Glaucoma treatment may counter the virulence of tuberculosis
Source: National Institute of Allergy and Infectious Diseases (NIAID)
Mycobacterium tuberculosis must sense and adapt to environmental cues in order to establish and maintain infection in a host. It does this in part via a signal transduction system called PhoPR.
After screening more than 200,000 compounds, US researchers have identified a drug that inhibits the PhoPR regulon, so it could be used to dampen the virulence of M. tuberculosis infection. The drug is ethoxzolamide — a sulfonamide and carbonic anhydrase inhibitor used to treat glaucoma and duodenal ulcers, and a diuretic.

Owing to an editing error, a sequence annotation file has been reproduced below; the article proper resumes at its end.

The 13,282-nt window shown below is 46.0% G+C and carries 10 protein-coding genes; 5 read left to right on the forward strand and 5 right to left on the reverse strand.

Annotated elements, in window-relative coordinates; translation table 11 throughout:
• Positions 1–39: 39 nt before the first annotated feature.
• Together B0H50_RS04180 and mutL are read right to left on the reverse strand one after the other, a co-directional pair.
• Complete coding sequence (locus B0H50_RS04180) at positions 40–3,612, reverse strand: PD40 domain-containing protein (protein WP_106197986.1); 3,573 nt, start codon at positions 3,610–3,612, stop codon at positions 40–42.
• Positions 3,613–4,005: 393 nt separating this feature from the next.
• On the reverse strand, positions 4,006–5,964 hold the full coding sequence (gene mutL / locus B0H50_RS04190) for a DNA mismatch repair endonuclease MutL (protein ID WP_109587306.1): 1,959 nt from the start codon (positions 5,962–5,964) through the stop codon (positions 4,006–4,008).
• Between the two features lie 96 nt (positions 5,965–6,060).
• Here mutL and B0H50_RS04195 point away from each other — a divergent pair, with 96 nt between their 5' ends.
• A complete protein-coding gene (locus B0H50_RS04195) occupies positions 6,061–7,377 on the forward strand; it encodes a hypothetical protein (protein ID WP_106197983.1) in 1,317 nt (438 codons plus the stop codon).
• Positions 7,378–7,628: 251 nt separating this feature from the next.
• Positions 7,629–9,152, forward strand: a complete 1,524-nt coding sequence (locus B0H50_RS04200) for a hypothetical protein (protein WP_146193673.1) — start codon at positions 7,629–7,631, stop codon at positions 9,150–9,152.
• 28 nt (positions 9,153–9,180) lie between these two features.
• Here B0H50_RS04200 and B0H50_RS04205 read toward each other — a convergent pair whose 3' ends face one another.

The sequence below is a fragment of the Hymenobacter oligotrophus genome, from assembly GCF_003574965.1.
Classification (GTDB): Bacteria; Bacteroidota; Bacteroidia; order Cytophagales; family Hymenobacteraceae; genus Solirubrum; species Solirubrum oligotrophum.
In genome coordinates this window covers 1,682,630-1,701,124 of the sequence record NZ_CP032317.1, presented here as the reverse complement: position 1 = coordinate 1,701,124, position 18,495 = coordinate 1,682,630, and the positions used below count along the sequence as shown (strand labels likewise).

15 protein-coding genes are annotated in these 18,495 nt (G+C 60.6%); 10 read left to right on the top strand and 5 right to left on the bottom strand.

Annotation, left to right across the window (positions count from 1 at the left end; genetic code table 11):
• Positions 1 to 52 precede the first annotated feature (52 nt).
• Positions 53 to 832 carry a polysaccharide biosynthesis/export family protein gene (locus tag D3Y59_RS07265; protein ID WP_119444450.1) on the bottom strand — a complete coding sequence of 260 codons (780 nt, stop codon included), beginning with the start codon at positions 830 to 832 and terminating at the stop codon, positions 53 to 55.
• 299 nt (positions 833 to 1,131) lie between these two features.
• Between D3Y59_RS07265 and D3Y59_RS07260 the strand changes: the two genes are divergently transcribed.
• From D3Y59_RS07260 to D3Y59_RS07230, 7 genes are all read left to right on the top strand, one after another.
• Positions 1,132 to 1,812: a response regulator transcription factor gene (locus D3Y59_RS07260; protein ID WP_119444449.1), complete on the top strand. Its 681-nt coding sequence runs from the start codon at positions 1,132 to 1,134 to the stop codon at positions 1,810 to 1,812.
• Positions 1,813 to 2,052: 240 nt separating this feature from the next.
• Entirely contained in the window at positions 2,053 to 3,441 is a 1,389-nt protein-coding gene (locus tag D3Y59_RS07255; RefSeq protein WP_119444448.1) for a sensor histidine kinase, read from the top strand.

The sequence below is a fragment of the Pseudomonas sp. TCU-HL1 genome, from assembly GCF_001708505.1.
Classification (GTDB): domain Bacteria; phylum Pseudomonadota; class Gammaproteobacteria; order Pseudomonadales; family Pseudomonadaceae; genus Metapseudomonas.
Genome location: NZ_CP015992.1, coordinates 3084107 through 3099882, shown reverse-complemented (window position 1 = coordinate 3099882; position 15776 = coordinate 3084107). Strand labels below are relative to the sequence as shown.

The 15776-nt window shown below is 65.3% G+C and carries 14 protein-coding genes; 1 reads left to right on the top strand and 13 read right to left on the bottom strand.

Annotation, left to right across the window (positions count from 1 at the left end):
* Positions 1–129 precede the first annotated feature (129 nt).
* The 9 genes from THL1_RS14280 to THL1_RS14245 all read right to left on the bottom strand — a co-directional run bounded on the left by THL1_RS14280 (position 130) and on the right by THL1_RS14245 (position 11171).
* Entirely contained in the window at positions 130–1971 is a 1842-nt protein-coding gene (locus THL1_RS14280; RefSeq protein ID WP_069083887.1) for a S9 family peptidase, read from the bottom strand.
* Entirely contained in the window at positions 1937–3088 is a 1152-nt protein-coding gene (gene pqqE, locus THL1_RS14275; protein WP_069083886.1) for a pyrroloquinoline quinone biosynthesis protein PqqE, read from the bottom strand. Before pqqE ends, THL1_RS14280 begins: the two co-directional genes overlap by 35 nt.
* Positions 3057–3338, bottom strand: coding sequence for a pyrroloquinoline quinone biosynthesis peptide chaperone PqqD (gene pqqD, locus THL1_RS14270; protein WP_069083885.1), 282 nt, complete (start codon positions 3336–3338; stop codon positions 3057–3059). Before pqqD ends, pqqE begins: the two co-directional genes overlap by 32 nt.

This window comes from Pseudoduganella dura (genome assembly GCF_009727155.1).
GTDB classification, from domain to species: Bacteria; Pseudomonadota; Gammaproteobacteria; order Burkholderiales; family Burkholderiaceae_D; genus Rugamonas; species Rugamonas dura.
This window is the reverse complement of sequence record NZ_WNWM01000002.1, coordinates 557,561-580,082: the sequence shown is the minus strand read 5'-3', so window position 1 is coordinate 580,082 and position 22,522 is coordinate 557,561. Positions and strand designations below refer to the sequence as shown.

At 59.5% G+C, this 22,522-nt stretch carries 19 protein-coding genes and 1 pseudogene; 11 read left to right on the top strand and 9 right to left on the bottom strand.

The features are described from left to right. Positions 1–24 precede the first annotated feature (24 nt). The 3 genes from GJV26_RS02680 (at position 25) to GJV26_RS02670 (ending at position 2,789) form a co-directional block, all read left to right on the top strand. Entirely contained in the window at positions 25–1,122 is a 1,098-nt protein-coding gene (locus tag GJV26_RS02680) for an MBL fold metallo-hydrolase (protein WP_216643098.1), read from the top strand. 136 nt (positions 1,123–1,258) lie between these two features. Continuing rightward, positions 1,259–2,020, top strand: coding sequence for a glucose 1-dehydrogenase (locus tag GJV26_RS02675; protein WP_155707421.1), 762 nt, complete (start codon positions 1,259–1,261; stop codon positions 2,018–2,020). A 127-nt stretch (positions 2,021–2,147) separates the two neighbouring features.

Having identified the compound, the researchers then showed ethoxzolamide reduced M. tuberculosis growth in both macrophages and infected mice. “We propose that ethoxzolamide may be pursued as a new class of antivirulence therapy,” they write in Antimicrobial Agents and Chemotherapy (2015;59(8):4436–4445).
Citation: The Pharmaceutical Journal DOI: 10.1211/PJ.2015.20069109
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